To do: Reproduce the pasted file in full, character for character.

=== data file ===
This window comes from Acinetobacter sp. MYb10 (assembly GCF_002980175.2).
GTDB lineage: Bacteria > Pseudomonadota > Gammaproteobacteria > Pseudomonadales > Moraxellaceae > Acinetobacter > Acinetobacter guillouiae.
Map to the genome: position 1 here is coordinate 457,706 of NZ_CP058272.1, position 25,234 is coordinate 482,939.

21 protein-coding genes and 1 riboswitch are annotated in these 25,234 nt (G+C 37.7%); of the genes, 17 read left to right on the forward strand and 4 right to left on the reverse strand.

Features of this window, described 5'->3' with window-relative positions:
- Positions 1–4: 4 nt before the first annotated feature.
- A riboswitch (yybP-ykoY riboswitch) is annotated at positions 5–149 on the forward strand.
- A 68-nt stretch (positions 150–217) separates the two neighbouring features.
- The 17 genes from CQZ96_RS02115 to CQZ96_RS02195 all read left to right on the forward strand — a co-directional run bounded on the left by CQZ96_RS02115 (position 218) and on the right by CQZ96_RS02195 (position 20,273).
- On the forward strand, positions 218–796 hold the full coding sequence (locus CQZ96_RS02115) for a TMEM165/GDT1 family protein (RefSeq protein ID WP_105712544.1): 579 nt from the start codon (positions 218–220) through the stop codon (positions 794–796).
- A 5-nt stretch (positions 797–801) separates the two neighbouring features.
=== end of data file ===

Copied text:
This window comes from Acinetobacter sp. MYb10 (assembly GCF_002980175.2).
GTDB lineage: Bacteria > Pseudomonadota > Gammaproteobacteria > Pseudomonadales > Moraxellaceae > Acinetobacter > Acinetobacter guillouiae.
Map to the genome: position 1 here is coordinate 457,706 of NZ_CP058272.1, position 25,234 is coordinate 482,939.

21 protein-coding genes and 1 riboswitch are annotated in these 25,234 nt (G+C 37.7%); of the genes, 17 read left to right on the forward strand and 4 right to left on the reverse strand.

Features of this window, described 5'->3' with window-relative positions:
- Positions 1–4: 4 nt before the first annotated feature.
- A riboswitch (yybP-ykoY riboswitch) is annotated at positions 5–149 on the forward strand.
- A 68-nt stretch (positions 150–217) separates the two neighbouring features.
- The 17 genes from CQZ96_RS02115 to CQZ96_RS02195 all read left to right on the forward strand — a co-directional run bounded on the left by CQZ96_RS02115 (position 218) and on the right by CQZ96_RS02195 (position 20,273).
- On the forward strand, positions 218–796 hold the full coding sequence (locus CQZ96_RS02115) for a TMEM165/GDT1 family protein (RefSeq protein ID WP_105712544.1): 579 nt from the start codon (positions 218–220) through the stop codon (positions 794–796).
- A 5-nt stretch (positions 797–801) separates the two neighbouring features.